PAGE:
Switching from indy to state for Oxbridge

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CyclingLondon
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Switching from indy to state for Oxbridge

Postby CyclingLondon » Sat May 20, 2023 9:54 am

I actually read this article in The Times which did resonate as several friend's children have mentioned how hard it has been to get offers from certain unis,

https://www.thetimes.co.uk/article/the- ... -vc29n2nft

Then I saw the Twitter post below referencing the same article which I had to also share, just a little bit funny, "how did she cope?"

:lol:


Oxbridge.jpg
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sid_seal
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Re: Switching from indy to state for Oxbridge

Postby sid_seal » Sat May 20, 2023 11:36 am

I find it amusing how some private school parents believe that the Oxbridge admission system is rigged in favour of state schools, and that their poor children are now disadvantaged. It’s not like paying for education automatically entitles them to an Oxbridge place: what universities are trying to do is to remove decades of bias in favour of private schools, so what may be perceived as a disadvantage is actually an attempt at closing a gap that is still too wide.
If a child is bright, they will succeed from any school. Parents may simply realise that, if Oxbridge is their aim, paying for private education may no longer be necessary.
However, if they are so concerned for their children’s welfare (God forbid they mix with all sorts of children!!), they should by all means keep them where they are. The last thing state school families need is other families thinking they are above the rest and feeling they are making a sacrifice for the (wrongly perceived) advantage that they will get from putting a comprehensive school on their UCAS form.
 
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Unistats
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Re: Switching from indy to state for Oxbridge

Postby Unistats » Mon May 22, 2023 9:39 am

It's also a complete fallacy if you look at the stats. Privately educated pupils only make up 7% of the population but still get around 30% of Cambridge places and 40% of Oxford places. 93% of the population go to State (more at 6th form) but still get a real terms smaller percentage of places than private pupils.Things may be improving in favour of State but the odds still fall in favour of private if you want to play the 'game'. Also there are plenty of other excellent universities!
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NVNV
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Re: Switching from indy to state for Oxbridge

Postby NVNV » Mon May 22, 2023 10:45 am

Couldn’t agree more. This topic riles me / makes me laugh in equal measure. The odds are still seriously in favour of independent school kids. What’s likely happening is that independent school kids who don’t really deserve a place aren’t getting one - they might have the paper requirements in grades but as far as I’m aware the decision has always been based on more than pure grades. The funny bit is the lack of recognition of these parents that maybe their kids didn’t get in because Oxbridge isn’t the right place for them.
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happy tootling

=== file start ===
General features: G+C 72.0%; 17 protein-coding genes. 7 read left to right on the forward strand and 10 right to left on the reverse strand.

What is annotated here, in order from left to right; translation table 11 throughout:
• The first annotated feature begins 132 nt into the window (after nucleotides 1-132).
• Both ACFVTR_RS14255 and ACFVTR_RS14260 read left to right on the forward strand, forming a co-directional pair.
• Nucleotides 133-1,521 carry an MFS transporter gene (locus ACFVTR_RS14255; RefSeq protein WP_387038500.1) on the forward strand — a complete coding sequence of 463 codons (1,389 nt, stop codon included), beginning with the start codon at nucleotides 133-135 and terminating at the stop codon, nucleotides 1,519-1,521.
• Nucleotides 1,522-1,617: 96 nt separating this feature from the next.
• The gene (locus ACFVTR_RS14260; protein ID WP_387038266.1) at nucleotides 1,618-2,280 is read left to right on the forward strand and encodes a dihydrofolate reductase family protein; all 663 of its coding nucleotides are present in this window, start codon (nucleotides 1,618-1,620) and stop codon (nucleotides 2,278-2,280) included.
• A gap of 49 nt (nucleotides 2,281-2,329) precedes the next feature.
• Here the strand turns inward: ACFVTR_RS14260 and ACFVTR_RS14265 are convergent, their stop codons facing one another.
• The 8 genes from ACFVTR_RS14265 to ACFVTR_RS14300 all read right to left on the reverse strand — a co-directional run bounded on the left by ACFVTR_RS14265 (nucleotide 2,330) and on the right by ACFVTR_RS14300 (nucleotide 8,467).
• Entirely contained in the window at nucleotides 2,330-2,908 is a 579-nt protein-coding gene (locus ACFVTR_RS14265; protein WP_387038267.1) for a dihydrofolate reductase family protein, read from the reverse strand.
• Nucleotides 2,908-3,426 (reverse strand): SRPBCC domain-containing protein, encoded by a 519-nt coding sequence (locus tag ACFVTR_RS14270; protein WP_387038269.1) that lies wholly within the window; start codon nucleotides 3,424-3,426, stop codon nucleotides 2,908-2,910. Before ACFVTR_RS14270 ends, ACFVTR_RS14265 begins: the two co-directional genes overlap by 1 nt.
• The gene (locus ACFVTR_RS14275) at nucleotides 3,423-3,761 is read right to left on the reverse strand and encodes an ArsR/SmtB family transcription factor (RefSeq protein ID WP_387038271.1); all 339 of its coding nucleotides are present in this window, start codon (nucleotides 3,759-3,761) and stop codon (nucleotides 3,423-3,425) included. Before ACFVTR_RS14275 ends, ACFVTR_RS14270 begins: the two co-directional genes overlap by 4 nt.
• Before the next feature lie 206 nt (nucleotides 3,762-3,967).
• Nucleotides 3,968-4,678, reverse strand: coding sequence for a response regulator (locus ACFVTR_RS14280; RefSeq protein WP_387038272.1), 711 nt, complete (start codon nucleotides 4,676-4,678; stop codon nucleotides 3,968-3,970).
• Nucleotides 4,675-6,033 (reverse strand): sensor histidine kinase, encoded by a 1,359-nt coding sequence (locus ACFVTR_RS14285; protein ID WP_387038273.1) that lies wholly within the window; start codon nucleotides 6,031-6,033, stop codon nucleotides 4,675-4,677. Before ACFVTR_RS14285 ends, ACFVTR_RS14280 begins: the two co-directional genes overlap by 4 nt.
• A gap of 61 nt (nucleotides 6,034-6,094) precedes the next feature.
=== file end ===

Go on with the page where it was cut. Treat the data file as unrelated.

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Re: Switching from indy to state for Oxbridge

Postby happy tootling » Mon May 22, 2023 3:16 pm

There are pushy helicopter parents, but places like Oxford can spot this ..
I believe they also are adept at recognising the highly 'coached' students.

No harm in changing school for a better education, but the drive to go to further education, any establishment, has to come from the individual mainly, not that of aspirational parents.
It's tough at Oxford, careful what you wish for!
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betsyboop
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Re: Switching from indy to state for Oxbridge

Postby betsyboop » Mon May 22, 2023 3:42 pm

that's not how it even works, you need to be in a school in a terrible postcode, not just any state, and also move before GCSEs are taken otherwise, the GCSEs sitting will show where you have taken them and with which boards ... all very telling 
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AHW
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Re: Switching from indy to state for Oxbridge

Postby AHW » Mon May 22, 2023 5:34 pm

That is a funny extract.

As an aside -as the parent of a (first year) Cambridge student, I also find the implication from some of my friends who are privately educating, that my son just 'swanned in' because he's from a state school background, really offensive. He achieved 4 A stars in STEM subjects, had a tough entrance exam - and two rigorous interviews, with two professors/lecturers sitting in both....

20% of sixth form students are privately educated (against 7% across all age groups) and the stats show that about 19-22% of Oxbridge students  admitted last year were from private school backgrounds - so perhaps the bias is about where it now should be, rather than the 40+% it has historically been.  The fact remains that it is incredibly competitive to get in, there are far more (well qualified) applicants applying than there are places, and UK students now have to compete with foreign students as well as their UK peers. No-one gets a 'free pass' or gets to rely on the 'old school tie' any more.
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